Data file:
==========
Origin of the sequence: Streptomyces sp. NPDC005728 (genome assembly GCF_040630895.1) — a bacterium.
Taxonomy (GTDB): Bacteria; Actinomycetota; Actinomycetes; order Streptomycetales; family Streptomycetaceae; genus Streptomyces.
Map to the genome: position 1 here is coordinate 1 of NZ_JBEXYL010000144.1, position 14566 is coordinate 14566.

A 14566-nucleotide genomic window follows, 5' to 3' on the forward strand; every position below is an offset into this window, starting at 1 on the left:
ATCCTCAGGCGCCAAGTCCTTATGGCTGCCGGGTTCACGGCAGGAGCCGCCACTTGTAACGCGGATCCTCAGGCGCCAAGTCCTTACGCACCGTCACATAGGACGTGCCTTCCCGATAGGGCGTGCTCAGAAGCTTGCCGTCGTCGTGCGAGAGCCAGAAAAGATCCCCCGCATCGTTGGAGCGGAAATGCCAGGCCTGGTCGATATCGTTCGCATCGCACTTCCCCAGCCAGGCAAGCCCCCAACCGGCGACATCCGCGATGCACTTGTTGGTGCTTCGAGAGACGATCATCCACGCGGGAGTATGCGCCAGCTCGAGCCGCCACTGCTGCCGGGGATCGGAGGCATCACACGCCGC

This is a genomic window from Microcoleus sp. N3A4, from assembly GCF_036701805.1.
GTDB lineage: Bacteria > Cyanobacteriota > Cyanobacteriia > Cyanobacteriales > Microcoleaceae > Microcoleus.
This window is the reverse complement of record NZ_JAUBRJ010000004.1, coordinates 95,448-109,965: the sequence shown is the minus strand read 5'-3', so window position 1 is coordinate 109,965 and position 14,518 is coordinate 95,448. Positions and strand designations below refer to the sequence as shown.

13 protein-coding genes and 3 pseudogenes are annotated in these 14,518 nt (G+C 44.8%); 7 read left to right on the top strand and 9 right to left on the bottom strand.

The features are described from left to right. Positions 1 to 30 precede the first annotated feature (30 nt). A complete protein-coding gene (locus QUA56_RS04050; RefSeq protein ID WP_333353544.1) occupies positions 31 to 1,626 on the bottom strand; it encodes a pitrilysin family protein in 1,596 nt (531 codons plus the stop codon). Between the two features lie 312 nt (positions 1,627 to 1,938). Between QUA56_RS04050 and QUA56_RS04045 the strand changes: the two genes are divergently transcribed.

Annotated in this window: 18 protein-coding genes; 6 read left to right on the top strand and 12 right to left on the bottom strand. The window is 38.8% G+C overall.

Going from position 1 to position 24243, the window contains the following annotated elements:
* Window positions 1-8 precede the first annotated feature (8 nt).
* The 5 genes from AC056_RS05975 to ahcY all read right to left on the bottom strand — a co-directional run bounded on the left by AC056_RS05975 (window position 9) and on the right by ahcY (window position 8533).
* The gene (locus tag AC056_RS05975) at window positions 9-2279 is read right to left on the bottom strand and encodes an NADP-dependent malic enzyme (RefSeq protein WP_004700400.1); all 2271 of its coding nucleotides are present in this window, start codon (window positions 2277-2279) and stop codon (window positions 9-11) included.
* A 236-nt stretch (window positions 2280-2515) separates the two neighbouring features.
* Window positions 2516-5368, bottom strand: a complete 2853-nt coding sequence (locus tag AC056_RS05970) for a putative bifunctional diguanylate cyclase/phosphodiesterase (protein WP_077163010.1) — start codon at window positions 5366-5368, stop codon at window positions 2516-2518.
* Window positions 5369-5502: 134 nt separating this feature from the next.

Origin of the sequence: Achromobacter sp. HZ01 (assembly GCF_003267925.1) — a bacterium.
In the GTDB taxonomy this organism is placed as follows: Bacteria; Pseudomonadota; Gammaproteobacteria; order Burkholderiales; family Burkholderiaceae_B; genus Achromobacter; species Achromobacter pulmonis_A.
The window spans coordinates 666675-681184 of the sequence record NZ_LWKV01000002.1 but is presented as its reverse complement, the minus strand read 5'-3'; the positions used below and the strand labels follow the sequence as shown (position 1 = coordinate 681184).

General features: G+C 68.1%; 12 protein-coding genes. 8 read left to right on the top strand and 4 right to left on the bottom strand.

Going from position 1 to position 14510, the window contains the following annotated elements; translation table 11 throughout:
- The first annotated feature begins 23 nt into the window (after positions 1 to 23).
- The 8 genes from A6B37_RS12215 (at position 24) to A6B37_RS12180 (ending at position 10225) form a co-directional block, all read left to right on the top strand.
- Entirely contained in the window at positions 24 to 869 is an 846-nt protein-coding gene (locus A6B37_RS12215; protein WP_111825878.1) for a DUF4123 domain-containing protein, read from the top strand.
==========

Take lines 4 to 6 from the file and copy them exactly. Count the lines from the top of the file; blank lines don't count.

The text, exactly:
A 14566-nucleotide genomic window follows, 5' to 3' on the forward strand; every position below is an offset into this window, starting at 1 on the left:
ATCCTCAGGCGCCAAGTCCTTATGGCTGCCGGGTTCACGGCAGGAGCCGCCACTTGTAACGCGGATCCTCAGGCGCCAAGTCCTTACGCACCGTCACATAGGACGTGCCTTCCCGATAGGGCGTGCTCAGAAGCTTGCCGTCGTCGTGCGAGAGCCAGAAAAGATCCCCCGCATCGTTGGAGCGGAAATGCCAGGCCTGGTCGATATCGTTCGCATCGCACTTCCCCAGCCAGGCAAGCCCCCAACCGGCGACATCCGCGATGCACTTGTTGGTGCTTCGAGAGACGATCATCCACGCGGGAGTATGCGCCAGCTCGAGCCGCCACTGCTGCCGGGGATCGGAGGCATCACACGCCGC

This is a genomic window from Microcoleus sp. N3A4, from assembly GCF_036701805.1.